There are two types of personality, Type A and Type B.
People with a Type A personality are often driven, ambitious, competitive, impatient, hostile and aggressive.
These characteristics can lead to stress due to an increase in stress hormones released. Also because they are so ambitious and confident, if they don’t feel their skills are being used fully they can become stressed.
Friedman and Rosenham (1960)
AIM – To classify 3000 men between 39 and 50 in personality types, and the effect this has on health
PROCEDURE – Carried out natural experiments and a structured interview to assess the personality of 3000 men between 39 and 59. The results would suggest which personality type the men were.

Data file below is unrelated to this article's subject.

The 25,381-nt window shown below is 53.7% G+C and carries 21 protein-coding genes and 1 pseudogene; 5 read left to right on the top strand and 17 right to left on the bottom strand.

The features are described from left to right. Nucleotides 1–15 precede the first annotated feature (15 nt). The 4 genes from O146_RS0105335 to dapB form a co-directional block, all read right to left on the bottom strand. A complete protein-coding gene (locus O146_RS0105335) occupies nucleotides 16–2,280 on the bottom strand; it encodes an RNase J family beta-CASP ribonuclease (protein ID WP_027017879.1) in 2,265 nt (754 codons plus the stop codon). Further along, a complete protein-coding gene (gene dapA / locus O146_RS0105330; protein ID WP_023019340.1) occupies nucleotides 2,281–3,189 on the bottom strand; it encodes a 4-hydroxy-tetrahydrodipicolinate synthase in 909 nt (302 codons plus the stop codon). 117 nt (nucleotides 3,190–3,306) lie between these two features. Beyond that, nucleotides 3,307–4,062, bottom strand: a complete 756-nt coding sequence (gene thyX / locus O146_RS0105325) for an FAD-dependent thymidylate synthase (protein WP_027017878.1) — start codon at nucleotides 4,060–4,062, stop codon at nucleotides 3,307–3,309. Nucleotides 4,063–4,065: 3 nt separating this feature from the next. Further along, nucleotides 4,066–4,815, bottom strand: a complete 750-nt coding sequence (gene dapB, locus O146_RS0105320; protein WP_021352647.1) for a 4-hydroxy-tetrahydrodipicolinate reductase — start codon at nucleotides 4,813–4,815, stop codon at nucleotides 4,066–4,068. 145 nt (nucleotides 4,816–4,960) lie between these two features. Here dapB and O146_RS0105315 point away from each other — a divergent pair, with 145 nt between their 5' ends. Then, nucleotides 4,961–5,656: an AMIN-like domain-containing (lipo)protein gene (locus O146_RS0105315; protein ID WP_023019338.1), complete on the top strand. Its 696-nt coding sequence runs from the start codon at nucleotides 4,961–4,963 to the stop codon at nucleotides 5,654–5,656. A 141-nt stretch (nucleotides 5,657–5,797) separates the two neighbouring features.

FINDINGS – 8 years later 12% of those with Type A personalities died from cardiovascular problems (twice as much as Type B). They also has higher blood pressure and cholesterol levels.
CONCLUSION – Type A personalities normally lead to poorer cardiovascular health
Ragland and Brown used the same participants 22 years on and found that the Type A personality was not the cause of the high CHD death rates, so the Type A personality isn’t a real risk factor.
Myrtek carried out a meta-analysis of 35 studies and found that only hostility, one component of Type A personality, caused CHD, none of the other component showed any link.